This documentary is very interesting because for once it does not show the American perspective and how hard it is coming to the United States. Instead, it shows how migrating to the North can have several negative effects on Mexicans hometowns and their families. I think this documentary was made to prevent immigration, but in a much more considering way than we usually witness. El sueño Mexicano es el nuevo sueño Americano!

Work Cited:

1. VICE Media, “Illegal Border Crossing in Mexico”. Online video clip.

Youtube, May 31. 2012

2. Ali Meyer, “Arrests of Illegals Crossing U.S.-Mexico Border Down 75% Since 2000”.

CNSnews, June 9. 2014

3. n.p. EcoAlberto, Design by

n.p. 2013

Inocente (1st Writing Assignment)

Maria Opperud

Inocente (1st writing assignment)

Inocente is a Oscar winning documentary about a fifteen year old Latin-American girl who migrated to the United States with her family as a young girl. In this documentary we hear her story of a long journey not only getting to the States, but also after she arrived. After several years in a new country, her and her family are still dreaming. They did not get a job and are still looking for a place to call home.Inocente therefore expresses her feelings into art, and is passionate about painting. It is very surprising to me that the trademark for her paintings is a lot of colors and happy figures, instead of darkness after all she has gone through. I think colorful painting is her way of making the world seem a little brighter, because America was not quite the paradise it was set out to be. Art might be her escape from the life of homelessness and dark memories. She also uses makeup as facial art because it makes her feel safer to camouflage herself in that way.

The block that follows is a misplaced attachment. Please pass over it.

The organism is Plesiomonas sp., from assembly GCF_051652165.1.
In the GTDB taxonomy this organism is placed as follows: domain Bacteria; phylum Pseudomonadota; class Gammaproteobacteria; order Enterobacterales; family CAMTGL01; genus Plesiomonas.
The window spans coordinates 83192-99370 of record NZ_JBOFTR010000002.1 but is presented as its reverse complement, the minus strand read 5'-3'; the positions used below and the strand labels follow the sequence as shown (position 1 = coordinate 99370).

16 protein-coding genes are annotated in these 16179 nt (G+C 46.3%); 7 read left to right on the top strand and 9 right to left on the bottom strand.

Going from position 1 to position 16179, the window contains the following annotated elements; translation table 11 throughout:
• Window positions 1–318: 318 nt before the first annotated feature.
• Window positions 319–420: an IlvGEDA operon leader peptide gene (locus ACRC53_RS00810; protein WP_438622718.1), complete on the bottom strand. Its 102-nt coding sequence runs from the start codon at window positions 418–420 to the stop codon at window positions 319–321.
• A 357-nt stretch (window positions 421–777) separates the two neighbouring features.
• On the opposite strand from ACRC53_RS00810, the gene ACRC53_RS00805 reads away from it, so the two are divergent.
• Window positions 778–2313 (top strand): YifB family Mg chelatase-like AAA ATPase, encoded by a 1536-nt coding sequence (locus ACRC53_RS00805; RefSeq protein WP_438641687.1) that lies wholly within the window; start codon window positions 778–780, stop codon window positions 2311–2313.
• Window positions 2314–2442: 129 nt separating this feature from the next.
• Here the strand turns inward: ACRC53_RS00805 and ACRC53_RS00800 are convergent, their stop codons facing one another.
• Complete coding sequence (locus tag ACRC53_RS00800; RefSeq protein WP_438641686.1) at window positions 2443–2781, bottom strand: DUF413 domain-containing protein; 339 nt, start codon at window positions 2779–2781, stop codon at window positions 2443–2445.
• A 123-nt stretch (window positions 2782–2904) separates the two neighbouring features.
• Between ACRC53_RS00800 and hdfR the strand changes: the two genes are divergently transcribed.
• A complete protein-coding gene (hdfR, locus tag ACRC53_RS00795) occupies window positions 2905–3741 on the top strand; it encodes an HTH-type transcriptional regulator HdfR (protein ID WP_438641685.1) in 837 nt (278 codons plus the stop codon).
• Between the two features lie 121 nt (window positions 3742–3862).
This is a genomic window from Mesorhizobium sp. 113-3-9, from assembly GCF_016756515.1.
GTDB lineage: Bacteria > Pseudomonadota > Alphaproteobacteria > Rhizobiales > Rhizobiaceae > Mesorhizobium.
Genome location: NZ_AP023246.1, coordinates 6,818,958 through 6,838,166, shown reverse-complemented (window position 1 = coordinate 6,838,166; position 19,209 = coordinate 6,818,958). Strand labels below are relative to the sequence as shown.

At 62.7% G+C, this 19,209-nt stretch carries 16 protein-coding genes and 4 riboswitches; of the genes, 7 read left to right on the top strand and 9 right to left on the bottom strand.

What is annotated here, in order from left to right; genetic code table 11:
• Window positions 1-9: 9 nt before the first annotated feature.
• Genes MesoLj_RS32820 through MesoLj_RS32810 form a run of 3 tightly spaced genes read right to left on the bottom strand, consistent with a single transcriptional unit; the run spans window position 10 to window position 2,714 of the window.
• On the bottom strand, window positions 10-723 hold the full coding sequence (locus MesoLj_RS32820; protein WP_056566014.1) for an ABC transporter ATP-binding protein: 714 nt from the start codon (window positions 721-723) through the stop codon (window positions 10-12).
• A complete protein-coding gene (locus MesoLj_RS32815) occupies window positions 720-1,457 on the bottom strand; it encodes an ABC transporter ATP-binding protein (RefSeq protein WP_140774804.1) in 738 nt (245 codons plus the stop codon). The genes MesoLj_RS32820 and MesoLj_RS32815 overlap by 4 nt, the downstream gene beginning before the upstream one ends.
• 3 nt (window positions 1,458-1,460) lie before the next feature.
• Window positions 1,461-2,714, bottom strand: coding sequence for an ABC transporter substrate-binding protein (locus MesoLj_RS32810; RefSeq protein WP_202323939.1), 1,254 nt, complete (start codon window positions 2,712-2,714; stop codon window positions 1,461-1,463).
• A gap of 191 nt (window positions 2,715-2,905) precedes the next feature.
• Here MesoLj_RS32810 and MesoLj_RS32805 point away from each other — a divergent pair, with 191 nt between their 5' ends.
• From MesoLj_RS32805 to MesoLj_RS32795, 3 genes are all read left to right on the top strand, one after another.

Throughout the documentary she goes deeper into her story. Her family used to live with her dad who also came to America with them, but was deported back because of domestic violence. Inocente was near dying at one point because of her dads beatings, which is when the mother took her and ran away. Her dad was deported back to Mexico after the police found out. It is clear that Inocente blames herself for her family being homeless. It is most likely that her dad had a job and made most of their money, so because she was involved in him beating her, she probably feel as if she was the reason they now live in poverty. Her mom even tried to kill herself with Inocente, but changed her mind last minute. It is very depressing to see how immigrants see America as the land of dreams, but in so many cases it is the complete opposite.

At the end of the documentary, Incoente works on doing an art show. With help from other artists she finally get to show off her paintings to others, and even make money off them. A lot of people show up to see her art, and at the end of the night, Inocente only leaves with one painting for herself. Everything else is sold. She wants to use the money for college to study art. Inocente is finally on a right track in America, and from research I did after watching the documentary, she has now won two Oscars and is going to college. Inocente is finally living her American dream.

2013 Oscars | The show


1) Inocente Filmmaking Team. “Inocente: Homeless. Creative. Unstoppable.” N.p., 21 July 2012. Web. 05 Feb. 2015.

    1. The I Files. “Inocente- Oscar Winner, Doc Short 2013.” YouTube. YouTube, 19 Feb. 2013. Web. 05 Feb. 2015.
    2. “Feminéma.” Feminma. Feminema, 25 Feb. 2013. Web. 05 Feb. 2015.
    1. LABRECQUE, JEFF. “‘Inocente’: An Artist’s Journey from Homelessness to the Academy Awards.” N.p., 26 Feb. 2013. Web.
    2. MTV Inocente. 20 Feb. 2013.
    3. “Inocente.” Inocente. CYNTHIA FRANK, n.d. Web. 06 Feb. 2015.